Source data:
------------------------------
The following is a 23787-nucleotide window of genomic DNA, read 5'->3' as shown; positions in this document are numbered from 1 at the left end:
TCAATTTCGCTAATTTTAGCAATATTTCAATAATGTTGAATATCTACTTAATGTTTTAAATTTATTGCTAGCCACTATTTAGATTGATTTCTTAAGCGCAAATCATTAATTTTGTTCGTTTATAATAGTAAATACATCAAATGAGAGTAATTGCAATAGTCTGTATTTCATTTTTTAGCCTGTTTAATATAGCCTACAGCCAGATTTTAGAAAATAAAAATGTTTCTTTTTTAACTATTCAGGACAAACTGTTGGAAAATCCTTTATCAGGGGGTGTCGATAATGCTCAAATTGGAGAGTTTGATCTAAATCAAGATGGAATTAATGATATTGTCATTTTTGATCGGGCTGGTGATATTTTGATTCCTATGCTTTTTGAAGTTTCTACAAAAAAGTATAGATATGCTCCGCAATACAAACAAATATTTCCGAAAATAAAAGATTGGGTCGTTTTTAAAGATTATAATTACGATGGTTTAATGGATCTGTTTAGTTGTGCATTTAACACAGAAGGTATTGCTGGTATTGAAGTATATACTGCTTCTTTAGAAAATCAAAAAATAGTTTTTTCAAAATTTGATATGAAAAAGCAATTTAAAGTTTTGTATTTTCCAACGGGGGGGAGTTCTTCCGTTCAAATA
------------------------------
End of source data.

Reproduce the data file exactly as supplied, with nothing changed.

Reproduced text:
The following is a 23787-nucleotide window of genomic DNA, read 5'->3' as shown; positions in this document are numbered from 1 at the left end:
TCAATTTCGCTAATTTTAGCAATATTTCAATAATGTTGAATATCTACTTAATGTTTTAAATTTATTGCTAGCCACTATTTAGATTGATTTCTTAAGCGCAAATCATTAATTTTGTTCGTTTATAATAGTAAATACATCAAATGAGAGTAATTGCAATAGTCTGTATTTCATTTTTTAGCCTGTTTAATATAGCCTACAGCCAGATTTTAGAAAATAAAAATGTTTCTTTTTTAACTATTCAGGACAAACTGTTGGAAAATCCTTTATCAGGGGGTGTCGATAATGCTCAAATTGGAGAGTTTGATCTAAATCAAGATGGAATTAATGATATTGTCATTTTTGATCGGGCTGGTGATATTTTGATTCCTATGCTTTTTGAAGTTTCTACAAAAAAGTATAGATATGCTCCGCAATACAAACAAATATTTCCGAAAATAAAAGATTGGGTCGTTTTTAAAGATTATAATTACGATGGTTTAATGGATCTGTTTAGTTGTGCATTTAACACAGAAGGTATTGCTGGTATTGAAGTATATACTGCTTCTTTAGAAAATCAAAAAATAGTTTTTTCAAAATTTGATATGAAAAAGCAATTTAAAGTTTTGTATTTTCCAACGGGGGGGAGTTCTTCCGTTCAAATA